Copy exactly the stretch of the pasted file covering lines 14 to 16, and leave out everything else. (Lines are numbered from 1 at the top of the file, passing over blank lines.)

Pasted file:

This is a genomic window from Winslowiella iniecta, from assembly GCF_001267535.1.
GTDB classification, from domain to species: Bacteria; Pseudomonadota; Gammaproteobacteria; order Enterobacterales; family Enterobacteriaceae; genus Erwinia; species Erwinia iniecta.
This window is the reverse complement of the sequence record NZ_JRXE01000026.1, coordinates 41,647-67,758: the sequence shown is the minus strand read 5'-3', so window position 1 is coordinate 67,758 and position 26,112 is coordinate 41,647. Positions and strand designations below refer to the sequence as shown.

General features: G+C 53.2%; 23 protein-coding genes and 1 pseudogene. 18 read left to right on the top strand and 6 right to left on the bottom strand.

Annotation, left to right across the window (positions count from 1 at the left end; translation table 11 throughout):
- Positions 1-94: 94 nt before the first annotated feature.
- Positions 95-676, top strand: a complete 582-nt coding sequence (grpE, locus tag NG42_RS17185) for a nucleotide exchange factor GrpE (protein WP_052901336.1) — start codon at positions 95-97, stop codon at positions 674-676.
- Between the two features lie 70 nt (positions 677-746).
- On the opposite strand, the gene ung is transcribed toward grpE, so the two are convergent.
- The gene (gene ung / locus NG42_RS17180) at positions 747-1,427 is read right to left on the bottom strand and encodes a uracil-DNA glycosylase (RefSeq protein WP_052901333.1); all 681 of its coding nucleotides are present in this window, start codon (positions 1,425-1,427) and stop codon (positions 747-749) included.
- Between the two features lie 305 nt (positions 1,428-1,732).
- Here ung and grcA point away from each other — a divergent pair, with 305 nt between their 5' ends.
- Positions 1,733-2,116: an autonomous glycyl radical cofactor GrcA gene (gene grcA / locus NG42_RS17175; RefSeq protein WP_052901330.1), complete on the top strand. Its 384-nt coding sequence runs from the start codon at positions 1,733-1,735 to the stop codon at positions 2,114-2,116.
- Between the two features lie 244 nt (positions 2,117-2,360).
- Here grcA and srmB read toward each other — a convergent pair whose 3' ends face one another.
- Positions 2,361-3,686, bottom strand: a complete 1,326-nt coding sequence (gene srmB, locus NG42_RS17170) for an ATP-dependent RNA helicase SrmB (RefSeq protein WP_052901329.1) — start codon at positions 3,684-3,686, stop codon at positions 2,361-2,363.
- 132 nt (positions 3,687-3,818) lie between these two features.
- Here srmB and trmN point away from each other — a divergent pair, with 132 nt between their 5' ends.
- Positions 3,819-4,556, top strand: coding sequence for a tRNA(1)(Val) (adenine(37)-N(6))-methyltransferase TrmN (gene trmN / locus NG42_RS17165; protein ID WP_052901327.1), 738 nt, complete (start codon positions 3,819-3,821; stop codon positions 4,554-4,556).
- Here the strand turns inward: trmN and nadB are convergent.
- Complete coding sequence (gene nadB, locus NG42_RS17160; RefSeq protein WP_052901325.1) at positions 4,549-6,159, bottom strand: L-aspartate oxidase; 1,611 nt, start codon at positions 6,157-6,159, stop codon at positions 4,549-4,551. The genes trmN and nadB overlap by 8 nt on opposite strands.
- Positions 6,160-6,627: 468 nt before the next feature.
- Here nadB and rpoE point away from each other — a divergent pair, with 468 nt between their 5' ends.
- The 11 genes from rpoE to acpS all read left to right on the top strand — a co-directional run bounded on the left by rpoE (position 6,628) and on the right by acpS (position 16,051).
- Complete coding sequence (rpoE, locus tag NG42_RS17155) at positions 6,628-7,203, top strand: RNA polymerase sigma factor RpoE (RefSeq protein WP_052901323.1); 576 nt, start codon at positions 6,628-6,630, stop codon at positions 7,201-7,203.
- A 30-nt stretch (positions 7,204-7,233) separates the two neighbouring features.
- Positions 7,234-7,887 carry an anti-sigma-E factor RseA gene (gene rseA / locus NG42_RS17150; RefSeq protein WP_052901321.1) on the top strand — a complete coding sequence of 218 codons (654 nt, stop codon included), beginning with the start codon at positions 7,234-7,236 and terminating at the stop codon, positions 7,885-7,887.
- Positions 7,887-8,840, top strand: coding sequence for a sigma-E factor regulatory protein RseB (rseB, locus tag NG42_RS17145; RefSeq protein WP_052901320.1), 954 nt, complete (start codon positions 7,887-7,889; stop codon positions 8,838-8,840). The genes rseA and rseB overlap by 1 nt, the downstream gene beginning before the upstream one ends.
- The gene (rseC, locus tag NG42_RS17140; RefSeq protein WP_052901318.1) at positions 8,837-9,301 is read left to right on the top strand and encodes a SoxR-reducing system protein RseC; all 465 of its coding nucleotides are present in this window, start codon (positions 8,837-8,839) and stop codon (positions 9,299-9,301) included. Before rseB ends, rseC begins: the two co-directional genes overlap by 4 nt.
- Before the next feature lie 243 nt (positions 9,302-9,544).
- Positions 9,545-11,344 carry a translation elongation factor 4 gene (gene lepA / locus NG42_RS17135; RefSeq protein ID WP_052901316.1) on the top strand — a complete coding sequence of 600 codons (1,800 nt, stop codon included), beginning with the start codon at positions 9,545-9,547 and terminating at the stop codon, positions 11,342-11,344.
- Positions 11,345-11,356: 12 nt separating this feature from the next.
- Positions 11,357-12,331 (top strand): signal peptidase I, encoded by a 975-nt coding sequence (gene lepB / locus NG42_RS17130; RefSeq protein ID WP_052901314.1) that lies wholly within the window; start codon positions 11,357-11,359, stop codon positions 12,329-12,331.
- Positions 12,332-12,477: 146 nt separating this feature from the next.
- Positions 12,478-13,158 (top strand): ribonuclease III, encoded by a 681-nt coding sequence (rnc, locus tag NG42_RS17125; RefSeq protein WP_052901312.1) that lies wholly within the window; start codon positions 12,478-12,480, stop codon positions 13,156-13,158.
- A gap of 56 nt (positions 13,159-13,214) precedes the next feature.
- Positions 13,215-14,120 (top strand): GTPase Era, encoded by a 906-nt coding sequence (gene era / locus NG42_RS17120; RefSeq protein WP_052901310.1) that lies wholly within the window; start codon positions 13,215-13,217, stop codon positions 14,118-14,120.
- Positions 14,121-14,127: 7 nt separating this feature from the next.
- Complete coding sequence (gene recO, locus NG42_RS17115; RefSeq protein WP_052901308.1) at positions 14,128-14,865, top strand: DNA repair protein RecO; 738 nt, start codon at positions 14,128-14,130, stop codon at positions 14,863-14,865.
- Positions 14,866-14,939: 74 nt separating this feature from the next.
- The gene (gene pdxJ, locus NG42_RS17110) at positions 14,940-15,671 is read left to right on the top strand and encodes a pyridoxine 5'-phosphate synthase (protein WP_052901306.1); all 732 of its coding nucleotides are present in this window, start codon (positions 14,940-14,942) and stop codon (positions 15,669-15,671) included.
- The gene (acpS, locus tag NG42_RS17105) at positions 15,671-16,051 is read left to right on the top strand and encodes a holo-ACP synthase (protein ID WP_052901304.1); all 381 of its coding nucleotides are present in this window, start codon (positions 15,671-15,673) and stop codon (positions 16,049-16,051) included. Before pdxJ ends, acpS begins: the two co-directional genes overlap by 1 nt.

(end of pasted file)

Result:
- Between the two features lie 244 nt (positions 2,117-2,360).
- Here grcA and srmB read toward each other — a convergent pair whose 3' ends face one another.
- Positions 2,361-3,686, bottom strand: a complete 1,326-nt coding sequence (gene srmB, locus NG42_RS17170) for an ATP-dependent RNA helicase SrmB (RefSeq protein WP_052901329.1) — start codon at positions 3,684-3,686, stop codon at positions 2,361-2,363.